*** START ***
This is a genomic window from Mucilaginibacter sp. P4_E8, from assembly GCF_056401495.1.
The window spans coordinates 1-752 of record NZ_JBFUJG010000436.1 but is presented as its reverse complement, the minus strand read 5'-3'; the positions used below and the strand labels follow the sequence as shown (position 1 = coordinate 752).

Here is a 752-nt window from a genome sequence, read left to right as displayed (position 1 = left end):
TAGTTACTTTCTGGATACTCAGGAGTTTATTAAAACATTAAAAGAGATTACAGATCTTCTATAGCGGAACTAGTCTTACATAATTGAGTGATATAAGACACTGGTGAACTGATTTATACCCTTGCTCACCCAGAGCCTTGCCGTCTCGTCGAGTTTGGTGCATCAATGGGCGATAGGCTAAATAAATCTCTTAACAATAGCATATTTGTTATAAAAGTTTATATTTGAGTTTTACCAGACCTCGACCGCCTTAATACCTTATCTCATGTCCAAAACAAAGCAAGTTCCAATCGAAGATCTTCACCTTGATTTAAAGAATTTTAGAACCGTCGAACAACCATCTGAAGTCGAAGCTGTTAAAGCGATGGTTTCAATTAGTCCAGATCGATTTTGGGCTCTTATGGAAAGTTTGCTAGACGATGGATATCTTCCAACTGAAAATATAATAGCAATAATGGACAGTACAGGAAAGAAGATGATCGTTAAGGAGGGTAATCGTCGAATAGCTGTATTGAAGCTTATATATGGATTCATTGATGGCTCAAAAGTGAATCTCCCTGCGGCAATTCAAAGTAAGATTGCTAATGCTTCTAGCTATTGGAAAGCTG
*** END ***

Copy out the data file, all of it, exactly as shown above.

This is a genomic window from Mucilaginibacter sp. P4_E8, from assembly GCF_056401495.1.
The window spans coordinates 1-752 of record NZ_JBFUJG010000436.1 but is presented as its reverse complement, the minus strand read 5'-3'; the positions used below and the strand labels follow the sequence as shown (position 1 = coordinate 752).

Here is a 752-nt window from a genome sequence, read left to right as displayed (position 1 = left end):
TAGTTACTTTCTGGATACTCAGGAGTTTATTAAAACATTAAAAGAGATTACAGATCTTCTATAGCGGAACTAGTCTTACATAATTGAGTGATATAAGACACTGGTGAACTGATTTATACCCTTGCTCACCCAGAGCCTTGCCGTCTCGTCGAGTTTGGTGCATCAATGGGCGATAGGCTAAATAAATCTCTTAACAATAGCATATTTGTTATAAAAGTTTATATTTGAGTTTTACCAGACCTCGACCGCCTTAATACCTTATCTCATGTCCAAAACAAAGCAAGTTCCAATCGAAGATCTTCACCTTGATTTAAAGAATTTTAGAACCGTCGAACAACCATCTGAAGTCGAAGCTGTTAAAGCGATGGTTTCAATTAGTCCAGATCGATTTTGGGCTCTTATGGAAAGTTTGCTAGACGATGGATATCTTCCAACTGAAAATATAATAGCAATAATGGACAGTACAGGAAAGAAGATGATCGTTAAGGAGGGTAATCGTCGAATAGCTGTATTGAAGCTTATATATGGATTCATTGATGGCTCAAAAGTGAATCTCCCTGCGGCAATTCAAAGTAAGATTGCTAATGCTTCTAGCTATTGGAAAGCTG